The next big thing is never easy to predict -- usually, people find themselves smack-dab in the middle of a trend that they never saw coming. But small initiatives by some big companies suggest that high-end chocolate may very well be the newest craze. No player has a lock on the market, but a couple of firms have taken steps to transform chocolate from a pedestrian candy into a cultural experience. Investors should keep an eye on the trend, since success promises to be lucrative.

Last spring, an establishment called Ethel's Chocolate Lounge opened its doors in a trendy Chicago neighborhood. The intimate locale, which serves chocolate fondue, cocoa, and chocolate truffles, is owned by none other than privately held candy giant Mars. Now Ethel's locations have sprung up throughout the Chicago area. By setting up places where people can "chocolate and chat," Mars seems to be aiming to make chocolate a greater part of adults' daily lives, a plan that fits in well with another company project -- the CocoaVia chocolate bar, which Mars claims provides health benefits.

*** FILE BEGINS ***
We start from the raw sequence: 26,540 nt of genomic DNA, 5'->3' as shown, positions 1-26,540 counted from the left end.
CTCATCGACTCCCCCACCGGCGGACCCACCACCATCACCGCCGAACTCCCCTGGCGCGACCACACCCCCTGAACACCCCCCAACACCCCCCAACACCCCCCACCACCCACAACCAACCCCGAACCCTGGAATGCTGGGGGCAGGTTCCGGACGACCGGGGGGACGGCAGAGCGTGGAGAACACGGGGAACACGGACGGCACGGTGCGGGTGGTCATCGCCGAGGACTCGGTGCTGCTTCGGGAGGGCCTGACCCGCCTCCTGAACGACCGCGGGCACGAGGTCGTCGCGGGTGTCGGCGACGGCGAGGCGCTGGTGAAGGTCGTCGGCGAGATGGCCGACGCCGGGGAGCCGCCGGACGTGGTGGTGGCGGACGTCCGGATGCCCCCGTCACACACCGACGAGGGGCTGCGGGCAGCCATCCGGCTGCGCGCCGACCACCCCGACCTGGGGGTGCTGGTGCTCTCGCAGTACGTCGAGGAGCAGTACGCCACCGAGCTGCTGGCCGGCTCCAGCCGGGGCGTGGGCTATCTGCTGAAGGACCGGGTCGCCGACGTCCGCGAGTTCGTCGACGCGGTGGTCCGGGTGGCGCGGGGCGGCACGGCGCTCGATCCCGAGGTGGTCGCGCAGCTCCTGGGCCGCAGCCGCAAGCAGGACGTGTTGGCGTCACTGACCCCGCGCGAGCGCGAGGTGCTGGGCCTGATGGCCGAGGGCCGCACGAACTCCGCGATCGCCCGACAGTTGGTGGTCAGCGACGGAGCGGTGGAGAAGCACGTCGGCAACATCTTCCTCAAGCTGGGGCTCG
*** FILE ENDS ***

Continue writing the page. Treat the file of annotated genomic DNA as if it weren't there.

Starbucks (NASDAQ:SBUX), one of the most successful companies at selling premium-priced consumables to everyday people, was arguably ahead of the game when it sought a chocolate hit of its own in 2004 with a drinkable chocolate called Chantico. To my surprise, Chantico flopped -- perhaps, as Alyce Lomax suggests, because it was just too rich and too caloric. But Starbucks is not giving up on its chocolate plans -- far from it. It has launched three hot chocolate drinks to replace the Chantico. With its innumerable "caffe" drinks, Starbucks stands a good chance of helping to make chocolate consumption chic.

Meanwhile, Hershey (NYSE:HSY) has yet to fully embrace the trend. True, the chocolate maker has bought some premium brands, but to make chocolate truly cool, it needs to be paired with the right venue. Hershey does have a couple of storefronts, one in New York City and one in Chicago. But these sites are primarily tourist attractions aimed at children.

Making premium chocolate consumption a part of the culture will take some time. But thanks to their initiatives, Mars and Starbucks may already be on their way to sweeter profits.

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Fool contributor Brian Gorman is a freelance writer in Chicago. He does not own shares of any companies mentioned in this article.